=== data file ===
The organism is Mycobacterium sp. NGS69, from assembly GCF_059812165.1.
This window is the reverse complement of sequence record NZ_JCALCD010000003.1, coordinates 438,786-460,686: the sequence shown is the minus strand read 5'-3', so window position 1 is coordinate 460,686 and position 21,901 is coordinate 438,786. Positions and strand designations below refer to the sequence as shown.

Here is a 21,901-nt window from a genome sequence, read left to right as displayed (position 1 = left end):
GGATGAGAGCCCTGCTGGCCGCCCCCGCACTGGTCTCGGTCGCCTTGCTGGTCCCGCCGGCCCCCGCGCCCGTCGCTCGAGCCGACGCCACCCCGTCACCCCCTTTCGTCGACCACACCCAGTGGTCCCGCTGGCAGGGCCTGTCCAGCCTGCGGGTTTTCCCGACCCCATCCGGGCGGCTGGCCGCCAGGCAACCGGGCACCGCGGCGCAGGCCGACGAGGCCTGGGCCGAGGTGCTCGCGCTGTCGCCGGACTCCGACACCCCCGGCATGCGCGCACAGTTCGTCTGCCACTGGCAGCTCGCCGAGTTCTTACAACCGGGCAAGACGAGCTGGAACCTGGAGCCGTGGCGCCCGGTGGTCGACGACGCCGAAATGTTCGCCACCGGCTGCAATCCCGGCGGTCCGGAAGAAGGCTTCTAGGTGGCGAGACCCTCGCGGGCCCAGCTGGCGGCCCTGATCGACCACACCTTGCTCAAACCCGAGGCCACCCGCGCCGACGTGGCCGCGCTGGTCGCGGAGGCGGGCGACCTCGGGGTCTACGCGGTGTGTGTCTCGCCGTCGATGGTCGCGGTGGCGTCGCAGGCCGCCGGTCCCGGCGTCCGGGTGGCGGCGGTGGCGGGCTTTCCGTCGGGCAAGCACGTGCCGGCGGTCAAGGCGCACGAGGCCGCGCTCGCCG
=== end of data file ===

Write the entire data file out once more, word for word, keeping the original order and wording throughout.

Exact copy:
The organism is Mycobacterium sp. NGS69, from assembly GCF_059812165.1.
This window is the reverse complement of sequence record NZ_JCALCD010000003.1, coordinates 438,786-460,686: the sequence shown is the minus strand read 5'-3', so window position 1 is coordinate 460,686 and position 21,901 is coordinate 438,786. Positions and strand designations below refer to the sequence as shown.

Here is a 21,901-nt window from a genome sequence, read left to right as displayed (position 1 = left end):
GGATGAGAGCCCTGCTGGCCGCCCCCGCACTGGTCTCGGTCGCCTTGCTGGTCCCGCCGGCCCCCGCGCCCGTCGCTCGAGCCGACGCCACCCCGTCACCCCCTTTCGTCGACCACACCCAGTGGTCCCGCTGGCAGGGCCTGTCCAGCCTGCGGGTTTTCCCGACCCCATCCGGGCGGCTGGCCGCCAGGCAACCGGGCACCGCGGCGCAGGCCGACGAGGCCTGGGCCGAGGTGCTCGCGCTGTCGCCGGACTCCGACACCCCCGGCATGCGCGCACAGTTCGTCTGCCACTGGCAGCTCGCCGAGTTCTTACAACCGGGCAAGACGAGCTGGAACCTGGAGCCGTGGCGCCCGGTGGTCGACGACGCCGAAATGTTCGCCACCGGCTGCAATCCCGGCGGTCCGGAAGAAGGCTTCTAGGTGGCGAGACCCTCGCGGGCCCAGCTGGCGGCCCTGATCGACCACACCTTGCTCAAACCCGAGGCCACCCGCGCCGACGTGGCCGCGCTGGTCGCGGAGGCGGGCGACCTCGGGGTCTACGCGGTGTGTGTCTCGCCGTCGATGGTCGCGGTGGCGTCGCAGGCCGCCGGTCCCGGCGTCCGGGTGGCGGCGGTGGCGGGCTTTCCGTCGGGCAAGCACGTGCCGGCGGTCAAGGCGCACGAGGCCGCGCTCGCCG